Portland, Ore. • Four losses in five games has obscured the Jazz’s stability. A recent fall toward the bottom of the Western Conference playoff picture has raised the same questions that have surrounded Utah all season.
But during a disappointing six-day stretch that saw an unproven Jazz team downed by Atlanta in quadruple overtime, be beaten up by Boston, and blown out of Staples Center by the Los Angeles Clippers, key Utah players believe the club discovered an asset that could aid the team during its final 13 games of the season.
Pos Name Pts Rank (on team)
PG Devin Harris 10.1 4
SG C.J. Miles 9.1 5
SF Gordon Hayward 10.8 3
PF Paul Millsap 16.2 2
C Al Jefferson 19.6 1
The Jazz’s starting five has become locked in for the first time since early March. And while a primary rotation featuring Devin Harris, C.J. Miles, Gordon Hayward, Paul Millsap and Al Jefferson is only 4-4 since March 20 — when small forward Josh Howard was lost to knee surgery — Utah averaged 105 points during the stretch, improving to fifth out of 30 teams in scoring (98.8) and fourth in rebounds (43.9).
With Miles and Hayward in the first unit, the Jazz are longer, taller and more athletic. Floor spacing has improved, ball movement has been more fluid, and Hayward has rivaled Harris as Utah’s third offensive option. Since being reinserted into the Jazz’s starting lineup, Hayward has averaged 15.2 points, scoring 11 or more in seven of eight games.
"You can’t control how many minutes you play or when you play. You can only control what you do when you’re on the floor," said Hayward, who scored 14 points and collected seven rebounds Saturday during the 105-96 loss to Los Angeles.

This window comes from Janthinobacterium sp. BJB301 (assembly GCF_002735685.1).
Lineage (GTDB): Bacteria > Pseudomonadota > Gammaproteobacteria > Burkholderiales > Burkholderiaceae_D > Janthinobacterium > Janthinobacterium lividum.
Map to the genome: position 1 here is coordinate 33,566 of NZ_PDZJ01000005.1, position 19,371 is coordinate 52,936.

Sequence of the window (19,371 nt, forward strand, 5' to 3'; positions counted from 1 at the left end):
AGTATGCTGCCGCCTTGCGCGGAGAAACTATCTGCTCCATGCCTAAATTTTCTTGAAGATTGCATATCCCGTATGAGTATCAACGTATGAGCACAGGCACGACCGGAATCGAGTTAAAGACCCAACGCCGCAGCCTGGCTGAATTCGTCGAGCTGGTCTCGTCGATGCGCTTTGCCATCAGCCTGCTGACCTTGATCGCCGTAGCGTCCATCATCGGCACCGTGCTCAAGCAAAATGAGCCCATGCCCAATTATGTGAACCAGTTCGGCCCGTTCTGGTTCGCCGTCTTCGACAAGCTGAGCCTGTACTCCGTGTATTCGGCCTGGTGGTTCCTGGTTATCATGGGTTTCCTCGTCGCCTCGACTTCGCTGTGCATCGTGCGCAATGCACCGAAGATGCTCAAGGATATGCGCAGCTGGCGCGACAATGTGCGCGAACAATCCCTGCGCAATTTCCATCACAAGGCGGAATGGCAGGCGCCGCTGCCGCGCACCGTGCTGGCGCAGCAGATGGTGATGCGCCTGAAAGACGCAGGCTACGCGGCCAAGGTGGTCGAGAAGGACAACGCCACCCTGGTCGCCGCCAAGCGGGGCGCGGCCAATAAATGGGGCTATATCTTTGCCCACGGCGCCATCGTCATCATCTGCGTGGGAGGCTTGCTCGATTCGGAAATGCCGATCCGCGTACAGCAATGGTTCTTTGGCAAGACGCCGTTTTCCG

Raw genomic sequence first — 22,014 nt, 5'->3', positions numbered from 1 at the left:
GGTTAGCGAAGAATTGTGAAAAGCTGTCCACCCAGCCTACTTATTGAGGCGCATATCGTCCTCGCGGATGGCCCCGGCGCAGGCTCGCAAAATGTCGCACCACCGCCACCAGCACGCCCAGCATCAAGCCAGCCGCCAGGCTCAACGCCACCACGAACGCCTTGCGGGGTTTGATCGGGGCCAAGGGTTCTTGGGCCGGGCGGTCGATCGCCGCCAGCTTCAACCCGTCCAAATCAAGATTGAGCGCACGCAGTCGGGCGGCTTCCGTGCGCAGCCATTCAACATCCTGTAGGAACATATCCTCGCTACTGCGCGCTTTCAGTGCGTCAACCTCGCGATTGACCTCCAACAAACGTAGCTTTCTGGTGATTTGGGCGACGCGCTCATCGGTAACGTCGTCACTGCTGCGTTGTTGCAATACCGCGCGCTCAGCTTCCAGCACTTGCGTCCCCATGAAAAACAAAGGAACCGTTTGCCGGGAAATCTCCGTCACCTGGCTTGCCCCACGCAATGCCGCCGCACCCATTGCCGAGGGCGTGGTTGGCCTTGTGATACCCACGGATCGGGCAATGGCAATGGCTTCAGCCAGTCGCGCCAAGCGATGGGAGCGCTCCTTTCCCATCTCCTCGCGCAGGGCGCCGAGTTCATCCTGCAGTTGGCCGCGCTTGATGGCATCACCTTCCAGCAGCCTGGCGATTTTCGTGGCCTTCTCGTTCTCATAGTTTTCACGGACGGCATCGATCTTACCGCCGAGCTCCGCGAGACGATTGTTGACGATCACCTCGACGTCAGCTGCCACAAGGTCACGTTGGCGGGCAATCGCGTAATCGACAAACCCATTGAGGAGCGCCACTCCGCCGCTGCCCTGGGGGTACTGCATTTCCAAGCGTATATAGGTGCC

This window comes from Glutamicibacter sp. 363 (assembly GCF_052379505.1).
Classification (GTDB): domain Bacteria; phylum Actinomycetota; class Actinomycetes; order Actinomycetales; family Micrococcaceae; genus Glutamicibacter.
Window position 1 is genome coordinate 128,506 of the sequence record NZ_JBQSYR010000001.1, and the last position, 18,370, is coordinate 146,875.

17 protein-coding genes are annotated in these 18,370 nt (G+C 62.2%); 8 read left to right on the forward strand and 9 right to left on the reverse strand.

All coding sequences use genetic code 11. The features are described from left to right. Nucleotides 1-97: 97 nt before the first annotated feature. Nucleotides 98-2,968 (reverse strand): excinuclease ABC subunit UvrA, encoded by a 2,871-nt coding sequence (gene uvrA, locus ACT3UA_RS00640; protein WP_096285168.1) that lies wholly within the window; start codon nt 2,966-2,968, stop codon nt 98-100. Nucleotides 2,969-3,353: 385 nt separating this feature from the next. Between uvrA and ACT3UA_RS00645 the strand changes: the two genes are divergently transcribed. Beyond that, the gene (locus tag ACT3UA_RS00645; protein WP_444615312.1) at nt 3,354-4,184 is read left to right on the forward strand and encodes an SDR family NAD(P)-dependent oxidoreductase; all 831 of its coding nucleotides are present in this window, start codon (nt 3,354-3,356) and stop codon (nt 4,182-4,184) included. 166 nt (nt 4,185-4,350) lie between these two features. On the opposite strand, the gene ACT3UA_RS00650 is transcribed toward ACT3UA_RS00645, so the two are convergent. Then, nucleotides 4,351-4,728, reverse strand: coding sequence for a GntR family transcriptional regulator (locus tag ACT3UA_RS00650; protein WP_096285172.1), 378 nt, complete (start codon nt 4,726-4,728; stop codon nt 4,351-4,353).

Meanwhile, Miles is more of a scoring threat than Raja Bell, who started 33 games before dealing with groin and knee injuries. Bell averaged 6.6 points and 5.1 field-goal attempts, with 49 percent of his shots attempted behind the 3-point line. Miles is only shooting 37.4 percent from the field. But he’s a shooting guard in a small forward’s body. Miles can slash, attack the rim and draw fouls; his defense and passing have improved; and he averages 9.1 points on 8.3 shots.
For the first time this season, the Jazz have a prototypical NBA starting lineup. Harris is finally comfortable running Utah’s offense; Miles and Hayward can take a defender off the dribble or fire away from long range; and Millsap and Jefferson form one of the premier inside duos in the game. All it took was three months and season-altering injuries to Bell and Howard.
"I hate to say it, because we played well with those guys," Miles said.
Corbin acknowledged losing proven veterans Bell and Howard just to tighten up Utah’s rotation is a 50-50 bet, at best. The Jazz’s new starting unit won its first three games, starting with a victory against Oklahoma City. But Harris, Miles, Hayward, Millsap and Jefferson are 1-4 since March 25, and Utah’s starting point guard said Saturday the group’s out of rhythm.
Experience is highly valued in the NBA for a reason. Corbin’s fighting to win games, and he has 13 left to guide Utah into the playoffs. The Jazz’s second-year coach is hoping his 11th different starting lineup of the season clicks at just the right time.
"To lose two veteran guys in Raja and Josh who finished games for us early [is tough]," Corbin said. "Those lessons learned earlier in the year help our young guys at this point because they were able to sit and watch and learn."
Bell left the Jazz on Tuesday to receive a third opinion on his left knee. As of Sunday evening, Utah had not provided an update about his status. Bell said March 25 he was considering microfracture surgery, but he’s also explored less invasive options.
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